A journal has retracted the results of a clinical trial comparing strategies for bladder tumors after the authors mischaracterized the way patients were assigned to each procedure.
In addition, the journal European Urology has pulled a string of correspondence between author Harry Herr at Memorial Sloan Kettering Cancer Center and an outside expert, who had questioned aspects of the study totally unrelated to the methodology, such as its generalizability.
The author of this paper has requested that it be retracted because of an incorrect representation of the study methodology. Contrary to the manuscript contents, patients were randomly assigned to narrow band or white light cystoscopy in the order of their attendance, rather than in a permuted block allocation. Patients were individually consented for the clinical procedures, but not to a prospective randomized clinical trial where randomization occurred by permuted block. An appropriate waiver was obtained from the Institutional Review Board to analyze and publish anonymized data from the clinical database.
The 2015 paper has yet to be cited, according to Thomson Reuters Web of Science.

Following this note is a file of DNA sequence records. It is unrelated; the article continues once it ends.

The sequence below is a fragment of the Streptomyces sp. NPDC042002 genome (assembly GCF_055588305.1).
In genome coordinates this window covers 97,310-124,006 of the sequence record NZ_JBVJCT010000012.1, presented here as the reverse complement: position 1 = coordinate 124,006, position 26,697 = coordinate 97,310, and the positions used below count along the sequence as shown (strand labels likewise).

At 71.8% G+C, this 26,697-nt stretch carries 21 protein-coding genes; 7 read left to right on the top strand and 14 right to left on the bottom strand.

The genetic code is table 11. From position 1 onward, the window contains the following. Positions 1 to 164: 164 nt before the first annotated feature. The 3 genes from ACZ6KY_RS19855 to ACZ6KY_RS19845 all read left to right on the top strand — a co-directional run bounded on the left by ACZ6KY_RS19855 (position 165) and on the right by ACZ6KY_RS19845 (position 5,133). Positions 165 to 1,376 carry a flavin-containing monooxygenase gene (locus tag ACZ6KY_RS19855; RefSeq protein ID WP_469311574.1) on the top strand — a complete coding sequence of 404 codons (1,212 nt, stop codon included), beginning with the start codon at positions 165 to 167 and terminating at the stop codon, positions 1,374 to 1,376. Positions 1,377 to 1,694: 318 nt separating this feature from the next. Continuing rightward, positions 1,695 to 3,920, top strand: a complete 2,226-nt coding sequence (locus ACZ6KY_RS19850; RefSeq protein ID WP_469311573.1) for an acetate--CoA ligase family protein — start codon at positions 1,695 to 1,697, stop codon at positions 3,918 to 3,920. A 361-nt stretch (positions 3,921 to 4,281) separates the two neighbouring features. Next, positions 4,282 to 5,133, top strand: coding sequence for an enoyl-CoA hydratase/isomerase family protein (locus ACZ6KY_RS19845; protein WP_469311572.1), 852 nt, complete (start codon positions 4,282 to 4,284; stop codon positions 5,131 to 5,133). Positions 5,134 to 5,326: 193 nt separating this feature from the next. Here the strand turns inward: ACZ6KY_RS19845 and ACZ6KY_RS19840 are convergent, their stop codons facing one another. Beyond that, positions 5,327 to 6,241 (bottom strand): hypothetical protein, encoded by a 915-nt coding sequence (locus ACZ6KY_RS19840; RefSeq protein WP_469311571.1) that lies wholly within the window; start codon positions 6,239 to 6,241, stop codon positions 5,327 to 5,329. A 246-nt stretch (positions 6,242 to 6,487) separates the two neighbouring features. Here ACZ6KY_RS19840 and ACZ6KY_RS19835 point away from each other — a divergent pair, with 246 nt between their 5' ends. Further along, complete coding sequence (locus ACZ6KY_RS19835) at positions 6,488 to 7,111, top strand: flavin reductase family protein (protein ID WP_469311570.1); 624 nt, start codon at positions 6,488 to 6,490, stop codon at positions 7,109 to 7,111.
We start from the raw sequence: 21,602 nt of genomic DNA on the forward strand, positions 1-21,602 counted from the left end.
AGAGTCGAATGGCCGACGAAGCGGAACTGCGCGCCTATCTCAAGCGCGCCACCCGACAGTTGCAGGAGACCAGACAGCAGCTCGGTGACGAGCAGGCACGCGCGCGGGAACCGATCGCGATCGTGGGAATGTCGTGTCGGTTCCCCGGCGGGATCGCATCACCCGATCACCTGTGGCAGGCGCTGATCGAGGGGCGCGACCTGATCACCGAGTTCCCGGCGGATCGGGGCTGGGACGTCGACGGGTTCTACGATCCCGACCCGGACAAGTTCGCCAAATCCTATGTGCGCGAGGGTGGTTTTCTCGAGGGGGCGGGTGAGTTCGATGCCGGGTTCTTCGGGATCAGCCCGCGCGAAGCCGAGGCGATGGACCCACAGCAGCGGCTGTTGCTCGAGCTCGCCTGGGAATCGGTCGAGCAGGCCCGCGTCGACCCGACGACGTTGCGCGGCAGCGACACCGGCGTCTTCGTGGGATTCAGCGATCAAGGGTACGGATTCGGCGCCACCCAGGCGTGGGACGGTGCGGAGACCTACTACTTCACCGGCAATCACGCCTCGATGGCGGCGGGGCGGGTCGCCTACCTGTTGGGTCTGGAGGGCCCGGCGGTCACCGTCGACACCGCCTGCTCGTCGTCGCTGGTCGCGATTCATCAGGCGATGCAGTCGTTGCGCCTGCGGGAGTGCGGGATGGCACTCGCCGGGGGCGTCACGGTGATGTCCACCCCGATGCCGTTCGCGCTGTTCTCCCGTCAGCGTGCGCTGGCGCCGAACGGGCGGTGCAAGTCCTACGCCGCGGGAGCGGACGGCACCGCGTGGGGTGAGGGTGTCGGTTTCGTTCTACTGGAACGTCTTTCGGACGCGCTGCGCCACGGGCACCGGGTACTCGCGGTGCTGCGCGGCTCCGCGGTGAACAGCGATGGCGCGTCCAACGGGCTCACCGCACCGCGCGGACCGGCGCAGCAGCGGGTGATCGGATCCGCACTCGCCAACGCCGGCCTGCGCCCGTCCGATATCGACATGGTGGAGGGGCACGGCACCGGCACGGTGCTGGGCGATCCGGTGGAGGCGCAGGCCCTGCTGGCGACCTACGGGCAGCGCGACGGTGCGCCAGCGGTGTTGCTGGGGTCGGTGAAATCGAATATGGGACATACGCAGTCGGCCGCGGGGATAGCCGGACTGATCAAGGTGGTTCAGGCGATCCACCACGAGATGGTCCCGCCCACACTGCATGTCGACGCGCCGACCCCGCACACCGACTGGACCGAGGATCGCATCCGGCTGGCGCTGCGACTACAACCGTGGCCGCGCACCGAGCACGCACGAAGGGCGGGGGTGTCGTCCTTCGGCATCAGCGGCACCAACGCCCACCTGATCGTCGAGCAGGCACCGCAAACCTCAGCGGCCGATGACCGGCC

When the paper was published, it was accompanied by an editorial by Peter Black, a researcher listed at the University of British Columbia in Vancouver. The editorial (“Narrowing the Cystoscopy Gap”) didn’t appear to take issue with the study methodology — noting “randomization was perfect” — but instead questioned the extent of the study’s generalizability.
Black also criticized the trial for being underpowered, something the original paper also pointed out by failing to achieve a statistically meaningful result.
In the same issue, the journal published Herr’s response to Black’s editorial, entitled “A Better Transurethral Resection—Proved or Not!.”
Since the journal retracted the original paper, it decided to pull the correspondence related to it, as well. Here’s the retraction notice for Black’s editorial:
This editorial has been retracted at the request of the Editor-in-Chief and the Author following the retraction of the original article (Eur Urol 67 (2015) 605, http://dx.doi.org/10.1016/j.eururo.2014.06.049) to which it refers. The author of this editorial was not involved in the original study referred to.
And here’s the retraction notice for Herr’s response:
This reply has been retracted at the request of the Editor-in-Chief and the Author following the retraction of the original article (Eur Urol 67 (2015) 605, http://dx.doi.org/10.1016/j.eururo.2014.06.049).
When we emailed Black about why his editorial was retracted, he said it was standard procedure:
My editorial comment was retracted simply because an editorial comment linked to a retracted article is generally also retracted. It has nothing to do with the editorial itself, but rather the retracted manuscript.
We also emailed Herr and the journal but haven’t heard back.
Hat tip: Tansu Kucukoncu
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